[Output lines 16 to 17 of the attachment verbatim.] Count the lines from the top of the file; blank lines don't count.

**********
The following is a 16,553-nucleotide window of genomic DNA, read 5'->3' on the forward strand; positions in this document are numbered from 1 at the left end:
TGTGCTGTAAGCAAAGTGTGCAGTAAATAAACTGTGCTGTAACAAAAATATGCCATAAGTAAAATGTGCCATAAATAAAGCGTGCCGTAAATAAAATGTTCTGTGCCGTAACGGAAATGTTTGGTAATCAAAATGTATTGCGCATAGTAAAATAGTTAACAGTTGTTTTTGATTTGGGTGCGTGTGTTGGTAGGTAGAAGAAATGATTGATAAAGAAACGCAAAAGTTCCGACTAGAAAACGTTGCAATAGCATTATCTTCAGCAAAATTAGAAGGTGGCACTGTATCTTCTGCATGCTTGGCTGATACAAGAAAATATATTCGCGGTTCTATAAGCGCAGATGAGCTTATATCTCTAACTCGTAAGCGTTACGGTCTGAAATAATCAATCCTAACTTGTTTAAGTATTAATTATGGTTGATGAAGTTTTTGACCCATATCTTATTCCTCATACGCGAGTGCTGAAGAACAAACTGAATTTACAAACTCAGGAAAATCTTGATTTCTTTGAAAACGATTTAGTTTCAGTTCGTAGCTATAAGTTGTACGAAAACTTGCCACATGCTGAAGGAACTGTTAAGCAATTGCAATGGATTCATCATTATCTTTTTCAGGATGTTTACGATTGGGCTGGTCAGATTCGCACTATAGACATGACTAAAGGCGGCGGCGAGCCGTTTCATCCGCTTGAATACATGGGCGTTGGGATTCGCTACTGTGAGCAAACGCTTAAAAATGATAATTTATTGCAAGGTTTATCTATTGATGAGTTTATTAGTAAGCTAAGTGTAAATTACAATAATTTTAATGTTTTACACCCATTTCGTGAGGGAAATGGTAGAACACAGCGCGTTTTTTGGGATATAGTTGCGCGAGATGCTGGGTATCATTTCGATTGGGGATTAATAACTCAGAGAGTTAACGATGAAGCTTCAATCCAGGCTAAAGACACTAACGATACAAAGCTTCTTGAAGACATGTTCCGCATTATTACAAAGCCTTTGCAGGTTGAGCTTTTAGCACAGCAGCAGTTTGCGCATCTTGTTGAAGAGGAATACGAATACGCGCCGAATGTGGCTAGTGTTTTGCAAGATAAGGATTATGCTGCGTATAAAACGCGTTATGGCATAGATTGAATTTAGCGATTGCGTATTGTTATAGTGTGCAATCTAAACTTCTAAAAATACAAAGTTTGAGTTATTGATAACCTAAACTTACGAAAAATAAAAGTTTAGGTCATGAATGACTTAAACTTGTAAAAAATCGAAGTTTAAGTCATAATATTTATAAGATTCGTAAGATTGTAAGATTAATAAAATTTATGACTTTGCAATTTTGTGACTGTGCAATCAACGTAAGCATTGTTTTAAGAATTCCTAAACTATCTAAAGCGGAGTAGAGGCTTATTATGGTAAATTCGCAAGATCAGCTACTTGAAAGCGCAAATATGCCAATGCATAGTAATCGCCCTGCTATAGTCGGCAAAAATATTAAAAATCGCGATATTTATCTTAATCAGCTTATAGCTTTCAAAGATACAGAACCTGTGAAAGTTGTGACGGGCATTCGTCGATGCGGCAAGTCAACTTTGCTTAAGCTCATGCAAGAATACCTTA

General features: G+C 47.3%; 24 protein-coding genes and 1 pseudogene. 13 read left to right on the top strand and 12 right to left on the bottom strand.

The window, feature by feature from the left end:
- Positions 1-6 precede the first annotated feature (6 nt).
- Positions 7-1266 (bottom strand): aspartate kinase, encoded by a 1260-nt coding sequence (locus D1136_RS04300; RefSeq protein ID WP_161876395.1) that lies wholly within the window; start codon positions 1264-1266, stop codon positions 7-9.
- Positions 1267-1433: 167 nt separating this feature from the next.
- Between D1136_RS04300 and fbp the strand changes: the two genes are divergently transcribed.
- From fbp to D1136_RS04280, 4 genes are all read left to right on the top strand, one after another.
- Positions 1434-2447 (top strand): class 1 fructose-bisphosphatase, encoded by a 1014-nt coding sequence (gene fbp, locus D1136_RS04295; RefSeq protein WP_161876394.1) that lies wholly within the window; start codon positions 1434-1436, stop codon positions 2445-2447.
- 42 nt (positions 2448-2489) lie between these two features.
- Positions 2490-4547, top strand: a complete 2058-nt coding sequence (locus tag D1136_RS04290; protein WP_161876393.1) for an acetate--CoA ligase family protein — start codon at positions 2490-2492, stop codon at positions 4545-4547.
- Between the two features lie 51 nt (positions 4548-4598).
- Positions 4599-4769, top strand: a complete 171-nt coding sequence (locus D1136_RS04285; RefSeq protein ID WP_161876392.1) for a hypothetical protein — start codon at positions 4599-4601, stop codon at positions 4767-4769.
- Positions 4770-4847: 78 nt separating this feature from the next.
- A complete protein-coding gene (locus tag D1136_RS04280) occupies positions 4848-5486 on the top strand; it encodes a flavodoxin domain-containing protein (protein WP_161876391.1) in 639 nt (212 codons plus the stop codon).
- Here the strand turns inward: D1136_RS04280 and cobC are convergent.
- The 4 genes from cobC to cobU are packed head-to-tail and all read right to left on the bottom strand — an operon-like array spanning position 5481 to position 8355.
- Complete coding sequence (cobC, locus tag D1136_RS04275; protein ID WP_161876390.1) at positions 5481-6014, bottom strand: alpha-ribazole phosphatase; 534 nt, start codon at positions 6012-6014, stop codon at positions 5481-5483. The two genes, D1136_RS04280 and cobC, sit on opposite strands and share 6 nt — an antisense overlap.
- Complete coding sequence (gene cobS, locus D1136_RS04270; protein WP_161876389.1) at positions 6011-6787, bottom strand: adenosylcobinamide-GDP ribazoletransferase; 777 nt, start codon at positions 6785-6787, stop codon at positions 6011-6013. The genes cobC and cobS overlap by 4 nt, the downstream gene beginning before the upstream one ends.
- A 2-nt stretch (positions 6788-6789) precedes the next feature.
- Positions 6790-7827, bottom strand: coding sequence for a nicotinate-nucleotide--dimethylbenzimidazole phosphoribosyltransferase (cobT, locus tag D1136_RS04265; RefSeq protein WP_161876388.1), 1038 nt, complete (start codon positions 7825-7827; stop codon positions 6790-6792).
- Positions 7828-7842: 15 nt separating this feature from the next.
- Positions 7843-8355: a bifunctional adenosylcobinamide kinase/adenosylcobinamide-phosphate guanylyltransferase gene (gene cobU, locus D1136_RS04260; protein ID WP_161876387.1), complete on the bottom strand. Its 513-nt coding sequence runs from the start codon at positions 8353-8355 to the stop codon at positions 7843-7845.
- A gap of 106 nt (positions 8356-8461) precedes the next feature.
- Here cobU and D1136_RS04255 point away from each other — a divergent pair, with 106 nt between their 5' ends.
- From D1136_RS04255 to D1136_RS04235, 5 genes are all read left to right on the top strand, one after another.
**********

- A complete protein-coding gene (locus tag D1136_RS04280) occupies positions 4848-5486 on the top strand; it encodes a flavodoxin domain-containing protein (protein WP_161876391.1) in 639 nt (212 codons plus the stop codon).
- Here the strand turns inward: D1136_RS04280 and cobC are convergent.